The three girls reflected on this for a moment before Triana said, "It's not that we really needed their help for anything in particular. With Roc we pretty much have the technical know-how. It's the ... uh ..."
Lita finished for her. "It's the emotional tie."
"Yeah." Triana looked around the room. "Although the crew seems to be in pretty good spirits. I can't remember when I last saw this place so busy in the morning."
Channy laughed. "It's because of this." She held up a small bowl with a sticky residue around the insides.
Triana raised her eyebrows. "You're kidding. We have oatmeal?"
Lita smiled. "Bon impresses again. He told a few people that it would finally be ready, and the word spread like wildfire."
Turning to look over her shoulder at the serving line, Triana said, "Why didn't I see any?"
"Because it's all gone, that's why," Lita said. "I don't think anyone was prepared for the rush."
"I got here at 6:45 and scooped up one of the last bowls," Channy said. "Sorry, I guess I should have saved you some."
It was Triana's turn to chuckle. "Don't worry about it. I'm sure I'll have plenty of chances over the next few years." She looked around. "Who knew that oatmeal could bring so much joy?"
"If you ask me," Lita said, "it's not simply the fact that we have any particular new food. I think it's simply change, and that's something this crew could use."
"What do you mean?" Channy said.
"It's not healthy to fall into a rut," Lita said. "This is just my opinion, of course, but we could all use a shake-up in our routines. Tomorrow is the ten-month anniversary of our launch, and besides a few dramatic moments, and the switching of job assignments, we have pretty much all fallen into the same patterns, day in and day out." She looked at Channy. "It's no different than what you preach to us every week in the gym, about alternating our workouts. After a while your body adapts, right? It's not as effective."
Channy nodded. "Right. But you're talking mentally?"
"I'm talking about all of it: physically, mentally, emotionally." She indicated the food dispenser line. "A new food choice is a little thing, but look at the reaction. It's a welcome change; not all change is embraced, but it's almost always good for people."
Triana smiled. "Any suggestions, Doctor?"
Channy piped in before Lita could answer. "Oh! I know! What if we had something like, I don't know, um ... okay, how about Shake It Up Day, or something like that? You know, everyone has to do everything differently for one day."
Lita's laugh was gentle and pleasant. "I know that you love to plan special events, Channy, but I wasn't thinking about just one day. I'm talking about a lifestyle adjustment."
"I know, but at least it would bring it to everyone's attention."
Triana shrugged. "I'm probably the biggest creature of habit on this ship. I'm pretty sure it would do me some good to mix things up a bit. I don't know if we need a special day dedicated to it, but it's something that we should discuss in a Council meeting."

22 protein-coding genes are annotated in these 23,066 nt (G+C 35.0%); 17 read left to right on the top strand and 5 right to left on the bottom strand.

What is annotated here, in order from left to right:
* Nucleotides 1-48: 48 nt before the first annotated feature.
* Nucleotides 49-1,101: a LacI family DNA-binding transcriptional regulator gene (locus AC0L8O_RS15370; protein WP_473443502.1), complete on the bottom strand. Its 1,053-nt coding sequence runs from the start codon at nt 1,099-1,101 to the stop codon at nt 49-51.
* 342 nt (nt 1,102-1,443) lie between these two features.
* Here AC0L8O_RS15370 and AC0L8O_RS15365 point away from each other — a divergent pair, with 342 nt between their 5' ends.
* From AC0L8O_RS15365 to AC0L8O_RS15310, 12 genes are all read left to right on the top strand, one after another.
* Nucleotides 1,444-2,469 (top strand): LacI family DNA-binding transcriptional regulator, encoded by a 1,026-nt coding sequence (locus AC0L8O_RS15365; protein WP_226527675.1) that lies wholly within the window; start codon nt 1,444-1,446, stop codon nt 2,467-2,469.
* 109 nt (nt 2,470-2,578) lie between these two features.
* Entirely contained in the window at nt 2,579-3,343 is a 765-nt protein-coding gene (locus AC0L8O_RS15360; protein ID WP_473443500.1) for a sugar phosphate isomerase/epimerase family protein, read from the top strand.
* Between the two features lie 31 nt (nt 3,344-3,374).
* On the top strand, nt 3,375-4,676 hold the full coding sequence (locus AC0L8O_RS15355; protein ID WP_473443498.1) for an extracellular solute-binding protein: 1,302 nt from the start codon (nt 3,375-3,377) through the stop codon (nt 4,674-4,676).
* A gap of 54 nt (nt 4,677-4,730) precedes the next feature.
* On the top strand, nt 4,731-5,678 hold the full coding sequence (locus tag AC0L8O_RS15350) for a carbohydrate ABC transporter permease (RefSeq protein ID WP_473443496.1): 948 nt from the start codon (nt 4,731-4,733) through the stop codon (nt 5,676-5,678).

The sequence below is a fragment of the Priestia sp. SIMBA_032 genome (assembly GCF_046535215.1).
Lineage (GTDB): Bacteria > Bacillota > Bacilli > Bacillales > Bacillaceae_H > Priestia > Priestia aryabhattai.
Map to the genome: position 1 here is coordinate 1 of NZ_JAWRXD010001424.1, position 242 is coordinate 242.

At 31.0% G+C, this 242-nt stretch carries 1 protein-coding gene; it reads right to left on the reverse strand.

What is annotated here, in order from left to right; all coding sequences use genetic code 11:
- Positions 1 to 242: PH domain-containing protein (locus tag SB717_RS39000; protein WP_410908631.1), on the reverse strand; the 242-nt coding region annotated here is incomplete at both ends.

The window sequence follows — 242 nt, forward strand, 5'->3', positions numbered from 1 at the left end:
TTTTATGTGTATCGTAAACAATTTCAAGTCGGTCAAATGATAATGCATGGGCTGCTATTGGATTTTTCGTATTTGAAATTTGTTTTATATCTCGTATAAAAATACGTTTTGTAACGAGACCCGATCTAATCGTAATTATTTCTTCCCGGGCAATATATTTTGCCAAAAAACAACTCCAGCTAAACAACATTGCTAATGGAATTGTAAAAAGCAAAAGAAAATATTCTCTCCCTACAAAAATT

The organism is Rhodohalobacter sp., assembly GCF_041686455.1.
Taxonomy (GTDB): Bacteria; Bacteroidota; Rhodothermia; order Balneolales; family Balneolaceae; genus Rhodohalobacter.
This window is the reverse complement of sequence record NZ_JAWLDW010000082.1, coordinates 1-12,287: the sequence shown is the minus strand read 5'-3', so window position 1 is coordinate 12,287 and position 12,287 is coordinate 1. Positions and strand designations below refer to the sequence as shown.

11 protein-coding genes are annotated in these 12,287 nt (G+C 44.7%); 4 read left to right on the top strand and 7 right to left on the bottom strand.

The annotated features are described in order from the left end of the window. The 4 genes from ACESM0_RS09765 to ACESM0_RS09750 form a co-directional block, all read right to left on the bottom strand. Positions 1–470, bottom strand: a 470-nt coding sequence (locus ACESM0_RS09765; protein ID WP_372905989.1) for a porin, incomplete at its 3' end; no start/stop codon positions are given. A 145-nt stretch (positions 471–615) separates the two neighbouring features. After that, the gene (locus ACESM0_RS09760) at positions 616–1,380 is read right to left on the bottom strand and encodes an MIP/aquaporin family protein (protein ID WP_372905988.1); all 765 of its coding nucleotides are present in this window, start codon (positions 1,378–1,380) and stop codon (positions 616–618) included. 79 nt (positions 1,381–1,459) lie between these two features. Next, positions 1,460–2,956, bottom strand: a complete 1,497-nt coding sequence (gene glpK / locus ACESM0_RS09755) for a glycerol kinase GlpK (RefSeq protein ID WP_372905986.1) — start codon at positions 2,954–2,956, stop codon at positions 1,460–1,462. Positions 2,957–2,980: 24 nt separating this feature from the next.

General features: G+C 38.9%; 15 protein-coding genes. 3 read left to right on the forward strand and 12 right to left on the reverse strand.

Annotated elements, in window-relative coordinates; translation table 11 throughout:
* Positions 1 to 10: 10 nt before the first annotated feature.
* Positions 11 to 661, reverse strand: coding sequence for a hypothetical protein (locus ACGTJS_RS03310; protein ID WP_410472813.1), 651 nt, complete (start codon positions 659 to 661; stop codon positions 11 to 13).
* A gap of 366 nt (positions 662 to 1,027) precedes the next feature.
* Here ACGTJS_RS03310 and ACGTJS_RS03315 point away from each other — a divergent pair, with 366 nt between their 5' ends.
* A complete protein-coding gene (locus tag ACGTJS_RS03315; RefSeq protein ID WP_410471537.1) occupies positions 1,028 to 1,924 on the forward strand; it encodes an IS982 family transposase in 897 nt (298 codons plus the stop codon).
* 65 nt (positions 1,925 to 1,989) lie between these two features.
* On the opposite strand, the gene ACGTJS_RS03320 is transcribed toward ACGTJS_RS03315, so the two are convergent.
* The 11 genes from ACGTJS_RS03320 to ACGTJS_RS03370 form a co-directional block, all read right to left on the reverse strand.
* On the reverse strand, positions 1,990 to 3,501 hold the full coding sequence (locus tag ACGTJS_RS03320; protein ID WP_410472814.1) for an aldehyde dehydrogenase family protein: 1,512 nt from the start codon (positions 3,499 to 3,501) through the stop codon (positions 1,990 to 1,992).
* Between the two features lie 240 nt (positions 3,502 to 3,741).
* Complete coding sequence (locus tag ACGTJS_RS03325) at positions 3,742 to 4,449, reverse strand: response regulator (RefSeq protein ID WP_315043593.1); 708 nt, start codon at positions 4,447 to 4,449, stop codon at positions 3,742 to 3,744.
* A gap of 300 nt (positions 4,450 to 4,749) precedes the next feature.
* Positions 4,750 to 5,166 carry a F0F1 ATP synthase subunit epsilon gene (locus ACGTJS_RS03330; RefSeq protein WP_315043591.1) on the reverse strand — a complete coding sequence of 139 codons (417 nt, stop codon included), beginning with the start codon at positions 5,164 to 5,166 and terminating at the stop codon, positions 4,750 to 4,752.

Channy grinned. "Just don't forget about tonight."
Her two companions went through the motions of adjusting the items on their trays, neither making eye contact. Finally, Lita said, "Tonight?"
"Oh, stop pretending you don't know," Channy said with a huff. "The Dating Game? This evening? Auditorium? Big fun? Remember?"
Lita and Triana looked at her, then at each other. Triana kept quiet, leaving it up to Lita to respond again. "I'm pretty busy with reports this week."
Channy crossed her arms. "It's one hour out of your life, Lita." She shook her head at both girls. "I swear, you two are the biggest wet noodles I've ever met. Would it hurt that much to put yourselves out there?"
Triana at last broke her silence. "I know you really want us to participate, Channy, but maybe next time." She offered a wry smile; Channy returned a pout.
"Fine. You could at least stop by and be part of the audience. I promise I won't bring you up on stage. But I could use some more bodies in the crowd."
"I'll pop in for a few minutes," Lita said.
"I'll do my best," was all that Triana offered.
For the next ten minutes the conversation drifted through a variety of topics, mostly with Channy's enthusiastic comments, Lita's thoughtful responses, and an occasional observation from Triana, who often chose to listen and quietly consider. During this time the room began to thin out, as more and more crew members cleaned up their tables and set out on their daily duties.
Galahad's crew worked in six-week shifts within the various departments on the ship, before rotating into a different assignment. It was understood that this would allow each person to become proficient in many areas. Along with the advanced schooling that accompanied their work, the idea was for Galahad to have a seasoned, well-educated crew when it arrived at the Eos star system, their eventual destination.
At any given time a group of about sixty people were on a break from work, but even then their education continued. Many found that the break only led to boredom, and when their next assignment arrived they gladly returned to the rotation.
Lita stood, stretched, and picked up her tray. "Back to work for me. Anything exciting for you guys today?"
"I'm going to ask Bon if we can clear a path around the outer perimeter of Dome 2," Channy said. "A few people in the afternoon workout group suggested that it might be more fun to run up there. It would be more like running outside. I think they're very tired of the treadmills."
Lita laughed. "Good luck. If I hear the walls shaking today I'll know that you asked Bon."
"I know he's very protective about his crops," Triana added, "but that's actually a pretty good suggestion. Let me know if you want me to go with you."
"What about you?" Lita said. "What's your day like?"